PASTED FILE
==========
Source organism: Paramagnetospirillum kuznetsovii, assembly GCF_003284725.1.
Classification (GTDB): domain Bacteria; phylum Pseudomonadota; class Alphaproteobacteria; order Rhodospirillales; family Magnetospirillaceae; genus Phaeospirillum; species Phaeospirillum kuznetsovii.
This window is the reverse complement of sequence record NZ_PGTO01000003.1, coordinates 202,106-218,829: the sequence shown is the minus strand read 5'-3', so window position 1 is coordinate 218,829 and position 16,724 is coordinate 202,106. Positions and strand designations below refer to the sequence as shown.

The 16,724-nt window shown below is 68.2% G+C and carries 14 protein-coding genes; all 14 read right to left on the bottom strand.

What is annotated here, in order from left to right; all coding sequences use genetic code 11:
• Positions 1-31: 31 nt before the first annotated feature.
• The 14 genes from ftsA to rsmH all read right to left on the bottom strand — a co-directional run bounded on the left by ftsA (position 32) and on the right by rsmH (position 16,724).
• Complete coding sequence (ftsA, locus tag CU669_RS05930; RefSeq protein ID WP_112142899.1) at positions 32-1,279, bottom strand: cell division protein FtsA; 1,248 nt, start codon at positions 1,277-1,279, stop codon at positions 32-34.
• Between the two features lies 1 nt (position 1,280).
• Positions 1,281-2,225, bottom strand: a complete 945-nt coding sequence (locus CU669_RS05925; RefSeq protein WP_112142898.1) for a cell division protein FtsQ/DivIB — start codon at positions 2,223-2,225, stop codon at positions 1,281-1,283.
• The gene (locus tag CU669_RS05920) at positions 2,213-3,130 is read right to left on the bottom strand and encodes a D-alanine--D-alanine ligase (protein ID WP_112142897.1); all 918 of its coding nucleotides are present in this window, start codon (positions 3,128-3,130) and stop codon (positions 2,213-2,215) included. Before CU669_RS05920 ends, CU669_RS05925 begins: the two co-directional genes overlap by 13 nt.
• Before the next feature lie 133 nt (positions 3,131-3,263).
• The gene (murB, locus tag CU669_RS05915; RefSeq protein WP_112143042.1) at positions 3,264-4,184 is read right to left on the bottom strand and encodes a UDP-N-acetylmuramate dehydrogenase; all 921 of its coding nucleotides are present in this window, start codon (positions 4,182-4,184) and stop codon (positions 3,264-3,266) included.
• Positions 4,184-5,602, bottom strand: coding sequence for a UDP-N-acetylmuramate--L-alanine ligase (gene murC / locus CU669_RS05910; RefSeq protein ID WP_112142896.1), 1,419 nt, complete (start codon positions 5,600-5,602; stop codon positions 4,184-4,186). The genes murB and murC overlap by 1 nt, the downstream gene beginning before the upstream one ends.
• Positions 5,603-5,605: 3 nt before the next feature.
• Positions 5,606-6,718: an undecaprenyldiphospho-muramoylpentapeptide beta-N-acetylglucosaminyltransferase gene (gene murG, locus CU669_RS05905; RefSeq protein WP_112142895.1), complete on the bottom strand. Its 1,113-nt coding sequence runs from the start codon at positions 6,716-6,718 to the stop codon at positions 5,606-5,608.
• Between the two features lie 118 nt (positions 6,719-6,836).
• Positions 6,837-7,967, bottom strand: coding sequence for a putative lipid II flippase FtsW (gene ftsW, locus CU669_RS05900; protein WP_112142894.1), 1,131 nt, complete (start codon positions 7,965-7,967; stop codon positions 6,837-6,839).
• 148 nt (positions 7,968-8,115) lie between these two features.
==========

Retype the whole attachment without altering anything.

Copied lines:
Source organism: Paramagnetospirillum kuznetsovii, assembly GCF_003284725.1.
Classification (GTDB): domain Bacteria; phylum Pseudomonadota; class Alphaproteobacteria; order Rhodospirillales; family Magnetospirillaceae; genus Phaeospirillum; species Phaeospirillum kuznetsovii.
This window is the reverse complement of sequence record NZ_PGTO01000003.1, coordinates 202,106-218,829: the sequence shown is the minus strand read 5'-3', so window position 1 is coordinate 218,829 and position 16,724 is coordinate 202,106. Positions and strand designations below refer to the sequence as shown.

The 16,724-nt window shown below is 68.2% G+C and carries 14 protein-coding genes; all 14 read right to left on the bottom strand.

What is annotated here, in order from left to right; all coding sequences use genetic code 11:
• Positions 1-31: 31 nt before the first annotated feature.
• The 14 genes from ftsA to rsmH all read right to left on the bottom strand — a co-directional run bounded on the left by ftsA (position 32) and on the right by rsmH (position 16,724).
• Complete coding sequence (ftsA, locus tag CU669_RS05930; RefSeq protein ID WP_112142899.1) at positions 32-1,279, bottom strand: cell division protein FtsA; 1,248 nt, start codon at positions 1,277-1,279, stop codon at positions 32-34.
• Between the two features lies 1 nt (position 1,280).
• Positions 1,281-2,225, bottom strand: a complete 945-nt coding sequence (locus CU669_RS05925; RefSeq protein WP_112142898.1) for a cell division protein FtsQ/DivIB — start codon at positions 2,223-2,225, stop codon at positions 1,281-1,283.
• The gene (locus tag CU669_RS05920) at positions 2,213-3,130 is read right to left on the bottom strand and encodes a D-alanine--D-alanine ligase (protein ID WP_112142897.1); all 918 of its coding nucleotides are present in this window, start codon (positions 3,128-3,130) and stop codon (positions 2,213-2,215) included. Before CU669_RS05920 ends, CU669_RS05925 begins: the two co-directional genes overlap by 13 nt.
• Before the next feature lie 133 nt (positions 3,131-3,263).
• The gene (murB, locus tag CU669_RS05915; RefSeq protein WP_112143042.1) at positions 3,264-4,184 is read right to left on the bottom strand and encodes a UDP-N-acetylmuramate dehydrogenase; all 921 of its coding nucleotides are present in this window, start codon (positions 4,182-4,184) and stop codon (positions 3,264-3,266) included.
• Positions 4,184-5,602, bottom strand: coding sequence for a UDP-N-acetylmuramate--L-alanine ligase (gene murC / locus CU669_RS05910; RefSeq protein ID WP_112142896.1), 1,419 nt, complete (start codon positions 5,600-5,602; stop codon positions 4,184-4,186). The genes murB and murC overlap by 1 nt, the downstream gene beginning before the upstream one ends.
• Positions 5,603-5,605: 3 nt before the next feature.
• Positions 5,606-6,718: an undecaprenyldiphospho-muramoylpentapeptide beta-N-acetylglucosaminyltransferase gene (gene murG, locus CU669_RS05905; RefSeq protein WP_112142895.1), complete on the bottom strand. Its 1,113-nt coding sequence runs from the start codon at positions 6,716-6,718 to the stop codon at positions 5,606-5,608.
• Between the two features lie 118 nt (positions 6,719-6,836).
• Positions 6,837-7,967, bottom strand: coding sequence for a putative lipid II flippase FtsW (gene ftsW, locus CU669_RS05900; protein WP_112142894.1), 1,131 nt, complete (start codon positions 7,965-7,967; stop codon positions 6,837-6,839).
• 148 nt (positions 7,968-8,115) lie between these two features.